CitationDownload as .RIS
Emerald Group Publishing Limited
Copyright © 2002, MCB UP Limited
Books. Peer Learning in Higher Education: Learning From and With Each Other
Peer Learning in Higher Education: Learning From and With Each Other
Edited by David Boud, Ruth Cohen and Jane SampsonKogan Page2001£19.99,ISBN 0749436123
We learn continually from each other in everyday life. Whatever the situation, most of us draw on the knowledge, skills and experience of our friends and colleagues. Within education, learners naturally learn from each other in order to make sense of their course, test their ideas and share their concerns. Not only can students provide each other with useful information, but sharing the experience of learning also makes it less burdensome and more enjoyable.
Boud et al. explore how educators can formalize the use of this powerful approach to learning. The book shows how to understand, encourage and make explicit reciprocal peer learning, investigates how peer learning can be integrated into the design and delivery of higher-education courses and looks at what role it can play in encouraging more effective learning.
The book's contributors focus mainly on the use of peer learning in undergraduate and postgraduate classes, but many of the ideas can be applied more widely. Part 1 addresses the key features of peer learning, and examines how peer learning activities can be designed and incorporated into courses, what common approaches are used in higher-education courses, how peer-learning activities can be managed effectively and what key issues are involved in peer learning and assessment. These chapters are written by the editors and draw extensively on their experience in using peer learning in courses, mainly with adult-education students.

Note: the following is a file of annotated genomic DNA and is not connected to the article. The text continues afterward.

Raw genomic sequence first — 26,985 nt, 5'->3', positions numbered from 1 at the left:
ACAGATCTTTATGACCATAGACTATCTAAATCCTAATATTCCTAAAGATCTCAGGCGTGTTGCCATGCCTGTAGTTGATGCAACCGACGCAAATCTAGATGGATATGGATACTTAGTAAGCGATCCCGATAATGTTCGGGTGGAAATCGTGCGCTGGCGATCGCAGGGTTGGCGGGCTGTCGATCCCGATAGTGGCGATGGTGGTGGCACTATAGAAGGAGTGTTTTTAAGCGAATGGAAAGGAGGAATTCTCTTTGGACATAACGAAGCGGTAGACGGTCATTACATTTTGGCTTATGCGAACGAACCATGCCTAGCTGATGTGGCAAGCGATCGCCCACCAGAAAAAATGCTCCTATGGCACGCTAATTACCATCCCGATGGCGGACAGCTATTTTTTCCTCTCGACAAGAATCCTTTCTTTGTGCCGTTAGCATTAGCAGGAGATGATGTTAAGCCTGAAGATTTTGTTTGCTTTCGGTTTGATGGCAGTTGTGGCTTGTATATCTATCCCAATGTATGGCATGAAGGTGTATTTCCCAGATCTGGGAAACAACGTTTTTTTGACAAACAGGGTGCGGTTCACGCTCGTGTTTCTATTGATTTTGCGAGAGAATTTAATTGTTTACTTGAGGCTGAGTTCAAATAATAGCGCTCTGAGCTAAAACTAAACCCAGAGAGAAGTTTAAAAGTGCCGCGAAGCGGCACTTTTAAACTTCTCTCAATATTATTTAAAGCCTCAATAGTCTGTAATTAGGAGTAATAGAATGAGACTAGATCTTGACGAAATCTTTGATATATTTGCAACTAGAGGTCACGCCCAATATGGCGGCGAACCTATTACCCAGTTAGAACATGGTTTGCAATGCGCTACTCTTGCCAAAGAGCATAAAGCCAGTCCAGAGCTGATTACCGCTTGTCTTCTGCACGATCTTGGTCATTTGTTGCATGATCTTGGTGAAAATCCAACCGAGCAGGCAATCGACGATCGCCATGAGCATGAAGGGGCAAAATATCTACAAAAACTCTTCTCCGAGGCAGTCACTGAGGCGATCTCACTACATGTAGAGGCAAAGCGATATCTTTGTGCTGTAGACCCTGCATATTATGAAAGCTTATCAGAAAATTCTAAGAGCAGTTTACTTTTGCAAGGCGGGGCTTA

Part 2 contains contributions from authors in the areas of design, management, law, information technology and engineering. Their case studies illustrate the different cultures of higher-education disciplines and each picks up a particular theme, from group-based working to the use of peer learning through electronic-mediated communication.
The closing commentary points to how peer learning is an integral part of a high-quality learning environment. It locates peer learning as a vital element of course design in an era in which the use of teaching staff will be limited. The editors concede that peer learning will grow whether or not books like this foster it. They highlight, however, the irony that a practice celebrated in stories of students in elite institutions as a way of coping with the expectations of academics there is finding itself as a key strategy in enabling the mainstream of institutions to cope with circumstances beyond their control.